A recent report from eBay sheds some new light on its payments arm, set to go solo later this year.
Being classified as spam isn’t necessarily the end of the line for marketing e-mail. A recent study found that 50% of respondents check their junk mail daily and 16% have made a purchase from a message tagged as spam.
Being classified as spam isn’t necessarily the end of the line for marketing e-mail. A study by Internet marketing company Endai Worldwide found that over the previous 12 months 50% of those surveyed have checked their junk mail on a daily basis and that 16% have made a purchase from a message tagged as spam. Overall, 50% of those surveyed made a purchase over the past year as the result of opening a marketing e-mail solicitation.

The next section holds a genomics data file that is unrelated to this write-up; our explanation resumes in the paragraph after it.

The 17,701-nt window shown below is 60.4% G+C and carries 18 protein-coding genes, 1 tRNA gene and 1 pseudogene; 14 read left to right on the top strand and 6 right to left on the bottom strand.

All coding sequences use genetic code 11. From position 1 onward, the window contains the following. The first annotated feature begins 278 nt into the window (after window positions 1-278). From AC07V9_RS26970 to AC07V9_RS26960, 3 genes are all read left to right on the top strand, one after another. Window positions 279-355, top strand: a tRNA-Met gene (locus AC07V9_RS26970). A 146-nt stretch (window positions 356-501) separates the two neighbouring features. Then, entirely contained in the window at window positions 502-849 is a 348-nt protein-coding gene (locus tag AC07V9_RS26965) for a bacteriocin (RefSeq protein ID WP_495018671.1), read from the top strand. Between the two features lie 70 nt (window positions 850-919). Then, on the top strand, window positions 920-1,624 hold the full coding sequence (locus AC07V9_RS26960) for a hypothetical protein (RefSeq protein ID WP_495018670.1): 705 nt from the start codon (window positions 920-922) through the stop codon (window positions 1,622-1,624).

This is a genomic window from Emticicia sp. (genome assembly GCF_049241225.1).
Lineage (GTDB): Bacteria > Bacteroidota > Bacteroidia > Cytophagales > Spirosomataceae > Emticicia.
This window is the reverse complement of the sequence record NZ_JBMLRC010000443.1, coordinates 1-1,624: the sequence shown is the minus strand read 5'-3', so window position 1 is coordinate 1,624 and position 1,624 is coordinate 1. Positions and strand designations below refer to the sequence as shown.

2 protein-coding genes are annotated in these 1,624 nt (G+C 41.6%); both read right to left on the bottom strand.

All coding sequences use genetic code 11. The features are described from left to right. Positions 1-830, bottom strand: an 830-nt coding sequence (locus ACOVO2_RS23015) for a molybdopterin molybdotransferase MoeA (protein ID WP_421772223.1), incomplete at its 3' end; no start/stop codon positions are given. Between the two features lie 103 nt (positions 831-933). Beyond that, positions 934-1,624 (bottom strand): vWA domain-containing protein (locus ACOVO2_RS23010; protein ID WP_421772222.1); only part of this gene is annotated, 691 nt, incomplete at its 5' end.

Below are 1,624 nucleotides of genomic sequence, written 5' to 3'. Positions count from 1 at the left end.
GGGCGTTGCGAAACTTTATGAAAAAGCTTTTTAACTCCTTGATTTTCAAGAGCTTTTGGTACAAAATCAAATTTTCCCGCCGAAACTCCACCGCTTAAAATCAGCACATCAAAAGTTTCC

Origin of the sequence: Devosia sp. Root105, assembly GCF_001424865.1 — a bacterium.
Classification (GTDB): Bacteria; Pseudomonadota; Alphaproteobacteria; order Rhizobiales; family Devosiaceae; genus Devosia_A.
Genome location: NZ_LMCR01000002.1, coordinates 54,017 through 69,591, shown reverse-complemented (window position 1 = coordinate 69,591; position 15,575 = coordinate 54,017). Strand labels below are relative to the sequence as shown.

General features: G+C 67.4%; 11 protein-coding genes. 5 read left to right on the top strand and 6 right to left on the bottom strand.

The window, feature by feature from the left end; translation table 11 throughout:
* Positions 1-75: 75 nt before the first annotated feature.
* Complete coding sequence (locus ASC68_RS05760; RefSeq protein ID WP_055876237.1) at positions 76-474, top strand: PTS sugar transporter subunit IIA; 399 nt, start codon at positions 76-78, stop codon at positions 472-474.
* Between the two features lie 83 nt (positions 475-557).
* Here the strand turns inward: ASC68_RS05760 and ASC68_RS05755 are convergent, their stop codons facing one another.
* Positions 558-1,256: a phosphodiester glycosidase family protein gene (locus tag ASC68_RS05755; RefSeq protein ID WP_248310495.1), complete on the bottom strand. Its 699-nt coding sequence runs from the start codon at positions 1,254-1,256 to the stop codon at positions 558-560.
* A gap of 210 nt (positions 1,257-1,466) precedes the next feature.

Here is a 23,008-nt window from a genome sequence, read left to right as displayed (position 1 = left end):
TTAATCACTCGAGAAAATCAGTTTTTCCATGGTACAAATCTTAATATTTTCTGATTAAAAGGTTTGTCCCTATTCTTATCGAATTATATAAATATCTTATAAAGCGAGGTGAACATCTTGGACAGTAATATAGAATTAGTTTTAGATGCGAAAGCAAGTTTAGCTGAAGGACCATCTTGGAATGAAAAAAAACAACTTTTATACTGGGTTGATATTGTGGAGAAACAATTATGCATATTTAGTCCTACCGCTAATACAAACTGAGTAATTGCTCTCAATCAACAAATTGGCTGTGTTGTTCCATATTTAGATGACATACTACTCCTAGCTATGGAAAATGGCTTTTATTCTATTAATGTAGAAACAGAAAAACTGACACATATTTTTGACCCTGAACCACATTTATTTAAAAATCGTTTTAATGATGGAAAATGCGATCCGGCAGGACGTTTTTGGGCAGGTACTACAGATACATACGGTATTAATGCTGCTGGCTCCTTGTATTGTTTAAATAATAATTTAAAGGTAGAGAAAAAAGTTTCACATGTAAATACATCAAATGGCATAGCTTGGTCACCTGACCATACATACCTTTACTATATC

Study results indicated that e-mail marketing is most effective when the purchaser recognizes the sender’s name and the offer is appealing. Almost 60% of those who purchased cited recognition of the sender’s name as the reason they opened the e-mail. One-quarter of purchasers were most drawn to buy because of the product offering, with more than 21% of respondents saying that the e-mails they opened and purchased from were about something “they were specifically interested in.”
“It reinforces what we have believed at the gut level all along, and that is that consumers will always be motivated to buy if the offer is appealing and customer-centric,” says Michael Ferranti, CEO of Endai. The e-mailed survey, conducted just before Thanksgiving 2007, queried 7,500 consumers and received a 90% response rate. Ferranti adds the company endorses only opt-in e-mail, in which recipients agree to receive e-mail from the sender.